Friday, October 13, 2017

Belgian Crossroads, 1815 (Part Two, The Game)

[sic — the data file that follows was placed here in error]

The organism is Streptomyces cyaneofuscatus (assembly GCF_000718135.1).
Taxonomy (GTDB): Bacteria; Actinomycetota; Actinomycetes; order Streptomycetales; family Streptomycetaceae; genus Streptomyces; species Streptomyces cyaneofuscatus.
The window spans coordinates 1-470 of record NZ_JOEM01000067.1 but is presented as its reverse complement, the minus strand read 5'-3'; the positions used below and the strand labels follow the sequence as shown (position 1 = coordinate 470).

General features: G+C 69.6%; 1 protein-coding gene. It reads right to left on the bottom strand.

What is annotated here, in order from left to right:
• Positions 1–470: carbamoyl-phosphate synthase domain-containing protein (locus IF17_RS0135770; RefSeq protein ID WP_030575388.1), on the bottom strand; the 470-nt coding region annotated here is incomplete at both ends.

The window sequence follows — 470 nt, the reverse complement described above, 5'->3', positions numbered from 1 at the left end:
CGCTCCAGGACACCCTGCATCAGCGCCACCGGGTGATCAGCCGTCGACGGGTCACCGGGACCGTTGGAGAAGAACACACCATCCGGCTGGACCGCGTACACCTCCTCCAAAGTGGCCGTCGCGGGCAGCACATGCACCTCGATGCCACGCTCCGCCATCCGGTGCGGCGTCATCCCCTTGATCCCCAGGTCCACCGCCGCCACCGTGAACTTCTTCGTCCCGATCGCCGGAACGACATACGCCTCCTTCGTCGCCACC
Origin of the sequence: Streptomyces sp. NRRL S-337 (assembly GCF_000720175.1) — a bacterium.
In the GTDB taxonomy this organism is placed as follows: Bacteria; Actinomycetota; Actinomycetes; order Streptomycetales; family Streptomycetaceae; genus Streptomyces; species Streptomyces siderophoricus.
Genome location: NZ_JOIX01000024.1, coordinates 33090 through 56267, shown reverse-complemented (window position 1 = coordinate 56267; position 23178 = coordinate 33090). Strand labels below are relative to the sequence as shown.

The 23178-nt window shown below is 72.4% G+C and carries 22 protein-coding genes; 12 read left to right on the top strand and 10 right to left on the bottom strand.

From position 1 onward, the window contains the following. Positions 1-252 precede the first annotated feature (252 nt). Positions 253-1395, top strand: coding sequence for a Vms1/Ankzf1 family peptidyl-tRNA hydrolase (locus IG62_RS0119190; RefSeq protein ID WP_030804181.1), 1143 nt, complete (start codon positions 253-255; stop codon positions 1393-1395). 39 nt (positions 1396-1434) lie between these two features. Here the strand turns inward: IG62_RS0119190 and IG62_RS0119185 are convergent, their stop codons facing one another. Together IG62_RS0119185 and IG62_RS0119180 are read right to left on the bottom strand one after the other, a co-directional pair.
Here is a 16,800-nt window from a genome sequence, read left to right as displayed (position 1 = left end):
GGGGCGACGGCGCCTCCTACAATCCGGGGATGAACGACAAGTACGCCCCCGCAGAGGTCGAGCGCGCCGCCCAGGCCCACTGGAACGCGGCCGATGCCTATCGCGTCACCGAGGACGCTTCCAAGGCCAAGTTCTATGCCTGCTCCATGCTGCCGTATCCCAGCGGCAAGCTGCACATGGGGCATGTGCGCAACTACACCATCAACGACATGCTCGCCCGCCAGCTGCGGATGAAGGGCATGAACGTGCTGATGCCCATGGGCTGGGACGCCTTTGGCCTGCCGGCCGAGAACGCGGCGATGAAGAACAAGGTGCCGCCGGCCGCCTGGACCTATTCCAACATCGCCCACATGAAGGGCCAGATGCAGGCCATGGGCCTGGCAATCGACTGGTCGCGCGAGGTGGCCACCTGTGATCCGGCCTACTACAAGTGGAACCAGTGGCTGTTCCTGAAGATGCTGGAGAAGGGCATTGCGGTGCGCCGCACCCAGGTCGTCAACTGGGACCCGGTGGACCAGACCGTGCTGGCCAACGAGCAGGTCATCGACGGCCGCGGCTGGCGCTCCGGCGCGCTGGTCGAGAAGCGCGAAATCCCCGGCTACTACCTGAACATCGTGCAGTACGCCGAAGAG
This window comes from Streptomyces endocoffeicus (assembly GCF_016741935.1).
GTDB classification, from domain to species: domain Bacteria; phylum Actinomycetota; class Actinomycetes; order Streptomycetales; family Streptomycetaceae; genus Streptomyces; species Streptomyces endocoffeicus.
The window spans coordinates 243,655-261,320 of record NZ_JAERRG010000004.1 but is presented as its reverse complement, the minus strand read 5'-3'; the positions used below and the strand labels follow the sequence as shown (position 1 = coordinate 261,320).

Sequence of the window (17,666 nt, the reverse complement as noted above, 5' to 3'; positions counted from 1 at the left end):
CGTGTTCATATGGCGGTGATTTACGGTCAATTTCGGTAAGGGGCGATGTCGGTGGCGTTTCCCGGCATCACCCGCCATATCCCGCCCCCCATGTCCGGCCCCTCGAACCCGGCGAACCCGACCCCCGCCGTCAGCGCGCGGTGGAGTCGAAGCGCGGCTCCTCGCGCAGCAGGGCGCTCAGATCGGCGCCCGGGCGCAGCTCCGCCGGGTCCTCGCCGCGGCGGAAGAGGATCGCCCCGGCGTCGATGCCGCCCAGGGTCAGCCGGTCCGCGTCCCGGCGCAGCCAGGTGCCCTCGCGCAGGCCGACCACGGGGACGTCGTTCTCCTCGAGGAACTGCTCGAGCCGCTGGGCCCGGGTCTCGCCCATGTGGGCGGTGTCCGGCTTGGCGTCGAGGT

Already a warm and muggy day, Jean-Baptiste Drouet, Comte d'Erlon nervously takes the telescope from his eye. His cavalry scouts were correct; there were Brunswick infantry and cavalry up ahead near the small village of Gosselies.  On the march since midnight while crossing the Sambre river at Charleroi, his troops were tired but committed to advancing ahead. They were, of course, brave French soldiers and thoroughly used to such rapid marching. It was now 11:30 am and d'Erlon braced himself for a fight. Although there was token resistance at Charleroi, it was evident that the enemy would resist the French advance all the way to Brussels. d'Erlon had only recently assumed command of I Corps of the Armee du Nord, but he realized from his long service that the Emperor Napoleon suffered no fools. If there were enemy troops ahead, he would smash the opposition and continue the advance. There was no time to waste; Napoleon's plan hinged on the element of surprise in order to defeat the combined British, Prussians, and their lesser allies. The commander gave the order to advance without delay and push these Brunswickers aside.